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Is The Mining Industry Ready For Sustainable Changes?

Several Mining Companies Launch Sustainable Initiatives to Lessen Environmental Impact.

If you want an idea of the impact mining has on the environment, consider this: The footprints of mining operations are so vast that you can see them from outer space, with “large areas of excavation standing out in a sea of green forest,” according to a report from the International Institute for Sustainable Development (IISD).

The good news is that certain mining community sectors are working to address the problem. As IISD noted, new technologies have been developed to lessen mining’s impact on the environment, including waterless and zero-waste mines. 

Several large mining companies are investing heavily to lower their carbon footprints. One of them is Australia’s Fortescue Metals Group, which recently announced plans to spend about $6.2 billion to eliminate the use of fossil fuels and achieve “real zero terrestrial emissions” across its iron ore operations by the end of the decade.

Photo Courtesy Fortescue Metals Group 

The plan includes installing two to three gigawatts of renewable energy generation and battery storage and expanding the company’s fleet of low-carbon vehicles and locomotives.

Most of the changes and upgrades will be undertaken between fiscal years 2024 and 2028. Once the overhaul is completed, Fortescue expects to displace about 700 million liters of diesel and 15 million gigajoules of gas per annum by 2030. Another goal is to prevent the emission of 3 million tonnes of carbon dioxide equivalent per year.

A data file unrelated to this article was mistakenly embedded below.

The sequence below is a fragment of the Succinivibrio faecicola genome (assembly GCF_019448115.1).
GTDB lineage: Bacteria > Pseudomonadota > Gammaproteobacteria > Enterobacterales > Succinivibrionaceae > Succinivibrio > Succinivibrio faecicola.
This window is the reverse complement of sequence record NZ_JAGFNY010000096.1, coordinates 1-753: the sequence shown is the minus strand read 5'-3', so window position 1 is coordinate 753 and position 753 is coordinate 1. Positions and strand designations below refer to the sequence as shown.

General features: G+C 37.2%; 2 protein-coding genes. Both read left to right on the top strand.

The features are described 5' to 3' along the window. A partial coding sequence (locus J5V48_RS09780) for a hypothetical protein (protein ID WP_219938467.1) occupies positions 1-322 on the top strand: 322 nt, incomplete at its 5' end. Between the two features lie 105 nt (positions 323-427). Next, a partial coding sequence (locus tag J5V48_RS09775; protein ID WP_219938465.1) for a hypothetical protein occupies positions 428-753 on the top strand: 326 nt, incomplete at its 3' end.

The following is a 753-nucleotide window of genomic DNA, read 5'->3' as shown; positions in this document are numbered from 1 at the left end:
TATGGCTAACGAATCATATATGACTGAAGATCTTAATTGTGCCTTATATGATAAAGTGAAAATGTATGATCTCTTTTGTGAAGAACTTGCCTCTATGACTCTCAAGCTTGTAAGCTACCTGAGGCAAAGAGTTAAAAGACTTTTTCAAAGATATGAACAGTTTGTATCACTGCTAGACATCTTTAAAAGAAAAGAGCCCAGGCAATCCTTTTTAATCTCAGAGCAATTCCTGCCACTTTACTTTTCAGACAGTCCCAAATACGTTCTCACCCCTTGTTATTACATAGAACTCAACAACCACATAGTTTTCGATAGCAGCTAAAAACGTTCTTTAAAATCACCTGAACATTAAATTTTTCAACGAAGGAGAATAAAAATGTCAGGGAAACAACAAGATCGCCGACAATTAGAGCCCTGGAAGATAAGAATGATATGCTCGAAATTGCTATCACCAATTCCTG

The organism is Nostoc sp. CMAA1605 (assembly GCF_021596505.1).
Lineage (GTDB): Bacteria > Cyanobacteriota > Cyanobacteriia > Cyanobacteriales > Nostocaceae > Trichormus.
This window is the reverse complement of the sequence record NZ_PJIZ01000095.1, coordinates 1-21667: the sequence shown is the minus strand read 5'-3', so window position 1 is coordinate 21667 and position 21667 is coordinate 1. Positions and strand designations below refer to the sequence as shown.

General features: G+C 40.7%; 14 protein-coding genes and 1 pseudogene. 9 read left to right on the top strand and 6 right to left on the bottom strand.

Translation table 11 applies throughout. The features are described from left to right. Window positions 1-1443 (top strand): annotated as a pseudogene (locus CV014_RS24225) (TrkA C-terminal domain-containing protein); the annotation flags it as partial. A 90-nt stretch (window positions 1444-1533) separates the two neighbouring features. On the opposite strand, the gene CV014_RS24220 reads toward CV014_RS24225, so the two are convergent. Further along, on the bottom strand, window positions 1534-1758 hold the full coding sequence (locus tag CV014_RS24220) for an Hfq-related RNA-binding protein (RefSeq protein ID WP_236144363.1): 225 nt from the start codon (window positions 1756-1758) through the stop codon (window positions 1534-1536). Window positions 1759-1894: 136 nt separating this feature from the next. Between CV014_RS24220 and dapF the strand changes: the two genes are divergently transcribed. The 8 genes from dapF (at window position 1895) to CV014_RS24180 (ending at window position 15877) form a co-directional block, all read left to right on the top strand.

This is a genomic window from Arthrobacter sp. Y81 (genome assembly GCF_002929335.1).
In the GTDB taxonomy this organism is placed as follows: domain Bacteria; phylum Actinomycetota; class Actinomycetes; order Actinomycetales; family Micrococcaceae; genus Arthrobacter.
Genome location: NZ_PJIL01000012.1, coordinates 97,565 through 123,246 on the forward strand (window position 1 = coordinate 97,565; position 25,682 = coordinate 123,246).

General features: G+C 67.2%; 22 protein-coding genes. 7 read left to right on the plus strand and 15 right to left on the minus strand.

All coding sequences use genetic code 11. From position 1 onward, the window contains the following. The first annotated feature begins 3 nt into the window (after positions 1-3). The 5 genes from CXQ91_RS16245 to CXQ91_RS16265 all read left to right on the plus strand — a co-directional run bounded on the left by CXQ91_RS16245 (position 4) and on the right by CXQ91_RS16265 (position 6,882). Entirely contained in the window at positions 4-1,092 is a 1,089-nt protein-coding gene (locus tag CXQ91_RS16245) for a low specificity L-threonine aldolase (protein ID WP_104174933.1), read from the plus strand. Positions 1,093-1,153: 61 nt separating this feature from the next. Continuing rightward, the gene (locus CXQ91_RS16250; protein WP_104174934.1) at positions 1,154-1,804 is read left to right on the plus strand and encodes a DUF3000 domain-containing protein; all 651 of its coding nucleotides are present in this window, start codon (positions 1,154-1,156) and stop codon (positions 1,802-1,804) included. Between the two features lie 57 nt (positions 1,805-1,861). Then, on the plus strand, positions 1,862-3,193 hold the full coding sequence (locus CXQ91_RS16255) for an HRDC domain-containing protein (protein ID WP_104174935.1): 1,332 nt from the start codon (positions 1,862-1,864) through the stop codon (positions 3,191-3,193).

As Bloomberg noted, Fortescue’s initiative follows similar plans by larger mining companies such as BHP Group and Rio Tinto Group. Rio aims to cut its operational emissions in half by 2030, while BHP has designed to reduce emissions by 30%. Both are targeting net zero by 2050.

Fortescue’s goal to achieve real zero by 2030 is nothing if not ambitious, experts say.

“Can it be delivered on time by 2030? It would be a world first if it was,” Tim Buckley, an energy analyst at Climate Energy Finance, told Bloomberg in an interview.

According to a Global Mining Review report, Fortescue’s current decarbonization journey started during the early months of the COVID-19 pandemic. It was then that Fortescue, the world’s fourth-largest iron ore producer, began to explore technology, demand, and resources for the green energy ecosystem. It later developed the world’s first mining truck to run on hydrogen.

Photo Courtesy Fortescue Metals Group 

Fortescue and other mining firms have gotten further incentives to decarbonize from both shareholder pressure and government programs that aim to drive investment in green energy.

An example of the latter is the U.S. government’s Inflation Reduction Act, which earmarks billions of dollars to produce components related to clean energy, such as solar photovoltaic (PV) cells, wind energy components, and battery cells.

Meanwhile, another mining conglomerate – London-based Anglo American – recently took a different route to decarbonization by launching its first sustainability-linked bond, valued at about €745 million. The bond, announced in September, includes the following terms tied to the company’s performance on climate, water, and job creation goals:

  • Reduce absolute greenhouse gas emissions (Scopes 1 and 2) by 30% by 2030, compared to 2016
  • Reduce the abstraction (or extraction) of fresh water in water-scarce areas by 50% by 2030 compared to 2015
  • Support five jobs off-site for every job on-site by 2030
Video Courtesy  Anglo American

The coupon on the bond will increase by 40 basis points beginning in 2031 for each goal that is not reached.

Anglo American is a global producer of diamonds (through De Beers), copper, platinum group metals, iron ore, steelmaking coal, and nickel. The company has committed to being carbon neutral by 2040.


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